As a kid, Dan Hauss was always around firefighters. His father — who worked as a firefighter mechanic for Deptford Township — would often take his sons to the firehouse and even bring them along during fires.
“We were always around as kids, so I always had an interest in it,” recalled Hauss, who has been named the Mantua Township Fire District’s first full-time deputy fire chief. “My whole family has been in public service their whole lives, so it just runs in my blood. I always wanted to hold a higher position, but I figured it would come in a couple more years, not as soon as it did.
“I love where I work. I grew up in this town. I like serving these people.”
Hauss was elevated at the beginning of the year, after 15 years of rising in the district ranks. At 16, he became a junior firefighter at the Barnsboro Fire Company, one of the four individual companies that has since been regionalized as the Mantua fire district. When he turned 21, he became a volunteer lieutenant, then volunteer captain, all while working as a diesel mechanic for Ford.
He eventually got hired to full-time in 2012 as a firefighter mechanic, following his father’s footsteps.
“He was always somebody I looked up to,” Hauss noted. “He was always somebody I could bounce a question off of. It just makes it a little easier to have that person to be able to talk to about stuff.”
As deputy chief, Hauss is involved in the day-to-day management of the department, answering resident’s calls, making sure crews are ready for departure and maintaining equipment for a crew of about 15 volunteers and 17 paid employees.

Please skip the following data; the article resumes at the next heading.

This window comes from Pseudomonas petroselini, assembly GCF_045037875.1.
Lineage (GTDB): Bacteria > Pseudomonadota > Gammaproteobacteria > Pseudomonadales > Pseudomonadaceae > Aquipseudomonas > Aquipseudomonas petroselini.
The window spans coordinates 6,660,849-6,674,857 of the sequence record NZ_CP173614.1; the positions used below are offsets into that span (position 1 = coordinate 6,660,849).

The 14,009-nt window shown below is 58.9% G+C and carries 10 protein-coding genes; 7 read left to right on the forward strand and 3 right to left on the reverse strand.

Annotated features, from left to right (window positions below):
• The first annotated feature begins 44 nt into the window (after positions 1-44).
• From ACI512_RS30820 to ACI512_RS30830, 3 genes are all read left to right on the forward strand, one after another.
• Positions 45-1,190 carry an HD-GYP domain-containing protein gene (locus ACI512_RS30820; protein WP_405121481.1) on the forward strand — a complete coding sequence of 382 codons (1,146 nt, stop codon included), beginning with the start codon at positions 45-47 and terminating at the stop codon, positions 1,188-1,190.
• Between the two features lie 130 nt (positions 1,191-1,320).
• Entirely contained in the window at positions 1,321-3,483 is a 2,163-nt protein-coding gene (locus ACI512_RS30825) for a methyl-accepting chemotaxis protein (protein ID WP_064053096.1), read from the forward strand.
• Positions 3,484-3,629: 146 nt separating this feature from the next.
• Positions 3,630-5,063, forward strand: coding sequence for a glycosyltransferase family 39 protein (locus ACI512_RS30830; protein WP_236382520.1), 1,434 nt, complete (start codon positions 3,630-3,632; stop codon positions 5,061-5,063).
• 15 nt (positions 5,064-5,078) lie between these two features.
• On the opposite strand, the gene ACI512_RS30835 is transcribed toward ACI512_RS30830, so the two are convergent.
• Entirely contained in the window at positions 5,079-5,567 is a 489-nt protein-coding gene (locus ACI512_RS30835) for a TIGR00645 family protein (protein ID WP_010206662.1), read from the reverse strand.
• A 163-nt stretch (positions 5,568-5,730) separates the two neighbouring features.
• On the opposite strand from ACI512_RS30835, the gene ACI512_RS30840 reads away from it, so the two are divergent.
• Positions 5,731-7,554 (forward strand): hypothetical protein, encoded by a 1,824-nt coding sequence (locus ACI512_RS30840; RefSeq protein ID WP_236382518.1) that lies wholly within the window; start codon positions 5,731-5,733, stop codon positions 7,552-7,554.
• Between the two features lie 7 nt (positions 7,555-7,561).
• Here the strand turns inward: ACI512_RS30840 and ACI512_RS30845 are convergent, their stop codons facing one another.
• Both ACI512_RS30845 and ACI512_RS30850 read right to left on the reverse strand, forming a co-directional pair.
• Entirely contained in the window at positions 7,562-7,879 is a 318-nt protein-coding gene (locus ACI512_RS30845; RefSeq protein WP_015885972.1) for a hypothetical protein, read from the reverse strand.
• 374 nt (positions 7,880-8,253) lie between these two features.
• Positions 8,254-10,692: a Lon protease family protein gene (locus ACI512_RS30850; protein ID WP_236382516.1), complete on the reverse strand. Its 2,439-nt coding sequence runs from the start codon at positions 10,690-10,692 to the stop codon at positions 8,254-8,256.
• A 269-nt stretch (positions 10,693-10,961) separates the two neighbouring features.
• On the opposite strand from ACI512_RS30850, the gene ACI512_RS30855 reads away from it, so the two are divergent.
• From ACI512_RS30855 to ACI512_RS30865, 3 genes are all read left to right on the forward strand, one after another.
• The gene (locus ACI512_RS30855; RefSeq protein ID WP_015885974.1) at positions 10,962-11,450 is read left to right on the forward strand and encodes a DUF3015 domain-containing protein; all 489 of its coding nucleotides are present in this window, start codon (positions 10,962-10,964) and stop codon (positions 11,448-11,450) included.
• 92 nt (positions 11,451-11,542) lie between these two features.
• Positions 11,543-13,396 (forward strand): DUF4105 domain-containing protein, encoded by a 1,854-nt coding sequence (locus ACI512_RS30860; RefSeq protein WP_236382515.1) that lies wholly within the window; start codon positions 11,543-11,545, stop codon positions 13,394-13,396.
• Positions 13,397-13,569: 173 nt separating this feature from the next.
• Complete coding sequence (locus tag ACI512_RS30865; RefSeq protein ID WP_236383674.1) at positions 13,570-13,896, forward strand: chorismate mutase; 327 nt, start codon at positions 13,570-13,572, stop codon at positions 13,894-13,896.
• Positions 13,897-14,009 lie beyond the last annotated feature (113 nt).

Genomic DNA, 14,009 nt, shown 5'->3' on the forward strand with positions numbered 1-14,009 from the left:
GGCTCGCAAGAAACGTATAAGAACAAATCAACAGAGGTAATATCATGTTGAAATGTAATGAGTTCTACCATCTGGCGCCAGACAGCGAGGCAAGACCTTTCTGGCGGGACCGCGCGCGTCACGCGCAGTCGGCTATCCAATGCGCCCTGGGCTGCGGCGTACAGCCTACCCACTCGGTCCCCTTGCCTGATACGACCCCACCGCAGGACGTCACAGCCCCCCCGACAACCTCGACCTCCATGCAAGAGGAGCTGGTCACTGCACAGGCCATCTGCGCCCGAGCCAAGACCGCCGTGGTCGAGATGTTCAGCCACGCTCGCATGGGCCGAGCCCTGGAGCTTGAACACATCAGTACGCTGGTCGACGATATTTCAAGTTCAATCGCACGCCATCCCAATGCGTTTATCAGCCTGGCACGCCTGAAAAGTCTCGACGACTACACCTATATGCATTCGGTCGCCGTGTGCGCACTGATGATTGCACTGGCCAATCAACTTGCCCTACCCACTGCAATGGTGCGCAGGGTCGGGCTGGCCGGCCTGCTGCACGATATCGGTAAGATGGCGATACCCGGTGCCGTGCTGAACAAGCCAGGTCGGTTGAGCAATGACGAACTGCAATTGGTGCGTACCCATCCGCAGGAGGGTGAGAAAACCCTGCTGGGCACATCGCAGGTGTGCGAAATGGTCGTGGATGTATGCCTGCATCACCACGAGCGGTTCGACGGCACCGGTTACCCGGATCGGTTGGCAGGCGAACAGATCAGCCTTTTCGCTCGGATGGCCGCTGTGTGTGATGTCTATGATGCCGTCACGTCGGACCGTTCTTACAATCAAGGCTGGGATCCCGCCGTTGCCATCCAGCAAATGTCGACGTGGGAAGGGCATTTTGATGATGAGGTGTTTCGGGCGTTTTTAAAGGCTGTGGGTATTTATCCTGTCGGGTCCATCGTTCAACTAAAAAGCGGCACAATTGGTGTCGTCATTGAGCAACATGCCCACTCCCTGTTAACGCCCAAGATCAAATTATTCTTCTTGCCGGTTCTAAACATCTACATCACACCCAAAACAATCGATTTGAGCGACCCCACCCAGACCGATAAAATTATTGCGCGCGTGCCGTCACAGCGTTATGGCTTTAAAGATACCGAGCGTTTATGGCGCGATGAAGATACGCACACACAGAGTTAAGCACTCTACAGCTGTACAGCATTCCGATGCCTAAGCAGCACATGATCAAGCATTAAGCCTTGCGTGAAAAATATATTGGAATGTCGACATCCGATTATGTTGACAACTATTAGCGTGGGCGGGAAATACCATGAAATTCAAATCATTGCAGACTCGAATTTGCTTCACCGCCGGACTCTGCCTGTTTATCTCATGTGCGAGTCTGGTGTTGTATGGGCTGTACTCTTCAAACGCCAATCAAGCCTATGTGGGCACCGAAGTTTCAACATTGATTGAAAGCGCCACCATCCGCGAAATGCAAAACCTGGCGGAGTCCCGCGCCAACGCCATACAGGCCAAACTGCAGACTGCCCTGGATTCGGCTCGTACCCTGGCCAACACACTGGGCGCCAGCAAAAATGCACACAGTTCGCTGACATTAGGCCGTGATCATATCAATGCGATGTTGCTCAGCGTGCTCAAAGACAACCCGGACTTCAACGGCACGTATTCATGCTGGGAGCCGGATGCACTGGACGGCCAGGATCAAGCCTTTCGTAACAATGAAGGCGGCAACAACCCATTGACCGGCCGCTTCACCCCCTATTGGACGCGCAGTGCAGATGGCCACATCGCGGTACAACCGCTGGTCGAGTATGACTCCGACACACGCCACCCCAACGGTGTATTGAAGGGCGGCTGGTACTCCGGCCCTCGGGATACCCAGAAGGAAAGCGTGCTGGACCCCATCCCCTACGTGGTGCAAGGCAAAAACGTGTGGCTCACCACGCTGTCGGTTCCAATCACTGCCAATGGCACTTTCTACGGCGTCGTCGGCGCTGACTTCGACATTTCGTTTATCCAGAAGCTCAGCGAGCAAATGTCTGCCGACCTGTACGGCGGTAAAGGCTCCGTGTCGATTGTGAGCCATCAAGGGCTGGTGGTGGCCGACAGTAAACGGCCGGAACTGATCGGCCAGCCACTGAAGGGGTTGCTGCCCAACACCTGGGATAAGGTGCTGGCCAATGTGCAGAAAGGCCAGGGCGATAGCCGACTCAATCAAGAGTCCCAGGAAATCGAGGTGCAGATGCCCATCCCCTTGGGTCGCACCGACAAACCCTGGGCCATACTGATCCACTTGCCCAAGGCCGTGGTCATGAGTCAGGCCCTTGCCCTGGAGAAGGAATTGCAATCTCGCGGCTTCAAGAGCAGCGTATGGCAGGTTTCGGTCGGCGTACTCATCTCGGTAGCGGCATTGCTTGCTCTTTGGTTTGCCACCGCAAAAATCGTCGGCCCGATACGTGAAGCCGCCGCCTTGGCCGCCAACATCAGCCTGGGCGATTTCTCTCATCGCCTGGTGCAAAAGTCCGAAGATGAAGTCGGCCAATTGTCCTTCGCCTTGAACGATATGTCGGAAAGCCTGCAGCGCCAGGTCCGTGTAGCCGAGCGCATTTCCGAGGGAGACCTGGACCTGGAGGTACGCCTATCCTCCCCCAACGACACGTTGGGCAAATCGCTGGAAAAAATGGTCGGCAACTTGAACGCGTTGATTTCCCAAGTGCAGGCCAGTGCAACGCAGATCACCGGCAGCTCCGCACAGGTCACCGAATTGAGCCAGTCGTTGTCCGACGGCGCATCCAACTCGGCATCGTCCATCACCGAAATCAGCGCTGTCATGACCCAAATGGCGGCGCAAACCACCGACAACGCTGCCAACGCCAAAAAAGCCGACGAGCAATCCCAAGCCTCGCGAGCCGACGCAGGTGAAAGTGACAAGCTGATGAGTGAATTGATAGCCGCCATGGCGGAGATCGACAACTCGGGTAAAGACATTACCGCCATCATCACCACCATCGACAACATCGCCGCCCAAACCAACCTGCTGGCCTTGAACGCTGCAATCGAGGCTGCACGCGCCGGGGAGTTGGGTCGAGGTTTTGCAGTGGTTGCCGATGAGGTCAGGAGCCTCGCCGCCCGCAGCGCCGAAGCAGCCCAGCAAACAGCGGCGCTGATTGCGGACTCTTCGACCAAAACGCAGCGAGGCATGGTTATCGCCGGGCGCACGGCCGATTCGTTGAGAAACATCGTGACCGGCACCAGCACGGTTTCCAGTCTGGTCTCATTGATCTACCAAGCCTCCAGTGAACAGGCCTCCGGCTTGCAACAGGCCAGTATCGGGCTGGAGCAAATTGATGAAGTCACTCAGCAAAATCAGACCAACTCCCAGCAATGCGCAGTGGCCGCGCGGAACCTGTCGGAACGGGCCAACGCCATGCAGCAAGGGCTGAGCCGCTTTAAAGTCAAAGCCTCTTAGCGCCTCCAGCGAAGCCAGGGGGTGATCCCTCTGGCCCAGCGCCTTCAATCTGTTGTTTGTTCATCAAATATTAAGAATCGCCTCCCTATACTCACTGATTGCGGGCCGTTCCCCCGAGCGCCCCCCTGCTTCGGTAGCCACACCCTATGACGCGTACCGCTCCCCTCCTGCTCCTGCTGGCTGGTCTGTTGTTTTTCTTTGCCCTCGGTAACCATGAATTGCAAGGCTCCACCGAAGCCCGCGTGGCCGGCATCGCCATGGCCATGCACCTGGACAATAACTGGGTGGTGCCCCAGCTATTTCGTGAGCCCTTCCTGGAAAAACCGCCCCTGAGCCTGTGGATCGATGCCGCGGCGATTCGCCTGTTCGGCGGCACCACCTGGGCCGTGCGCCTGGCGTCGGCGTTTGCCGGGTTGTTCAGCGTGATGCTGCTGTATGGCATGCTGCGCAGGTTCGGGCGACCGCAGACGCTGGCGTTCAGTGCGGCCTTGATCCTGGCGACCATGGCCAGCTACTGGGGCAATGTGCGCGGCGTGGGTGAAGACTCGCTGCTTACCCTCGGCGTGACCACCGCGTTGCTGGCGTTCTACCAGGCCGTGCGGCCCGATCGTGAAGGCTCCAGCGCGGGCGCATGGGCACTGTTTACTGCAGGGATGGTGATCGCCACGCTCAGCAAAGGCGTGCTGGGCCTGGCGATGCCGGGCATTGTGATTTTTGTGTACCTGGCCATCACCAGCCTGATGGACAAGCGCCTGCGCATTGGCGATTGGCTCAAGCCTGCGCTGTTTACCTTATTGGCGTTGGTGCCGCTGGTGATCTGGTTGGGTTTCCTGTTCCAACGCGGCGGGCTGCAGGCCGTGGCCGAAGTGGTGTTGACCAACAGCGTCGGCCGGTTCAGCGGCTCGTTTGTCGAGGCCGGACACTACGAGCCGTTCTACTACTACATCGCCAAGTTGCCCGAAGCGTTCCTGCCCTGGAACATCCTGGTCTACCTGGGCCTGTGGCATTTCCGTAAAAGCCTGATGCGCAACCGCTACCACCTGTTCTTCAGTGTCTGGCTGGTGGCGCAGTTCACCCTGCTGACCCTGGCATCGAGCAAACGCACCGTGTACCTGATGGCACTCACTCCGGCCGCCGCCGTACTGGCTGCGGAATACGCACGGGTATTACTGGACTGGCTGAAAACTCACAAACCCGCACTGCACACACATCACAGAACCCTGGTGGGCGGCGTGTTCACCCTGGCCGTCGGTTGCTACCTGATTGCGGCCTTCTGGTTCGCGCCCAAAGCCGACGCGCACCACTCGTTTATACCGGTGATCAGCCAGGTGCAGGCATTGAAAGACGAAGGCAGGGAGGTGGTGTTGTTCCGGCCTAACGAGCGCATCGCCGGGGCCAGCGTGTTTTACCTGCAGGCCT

Even in his new position, Hauss still gets to do what he considers his favorite part of the job: fight fire. But the father of two doesn’t fight fire like he used to.
“What’s the thing you worry about the most? Death,” he explained. “The close calls that we go into. I want to go home and see my kids at night. It was different four years ago, when I didn’t have kids, I’d run into a house and not be worried about anything other than my wife.
“Now I have two kids at home that want to see me when I’m done work.”
Hauss often brings his children to the firehouse, just like his dad used to do. The only difference? He doesn’t bring them to live fires.
“It’s a different time, different world,” he noted. “When we were kids, we were standing on the front lawn of a house fire and everybody knew who we were. Now, it’s a different world that I’m bringing my kids in, but I also don’t want them to be scared of what I do.
“I want them to have an understanding of what I do.”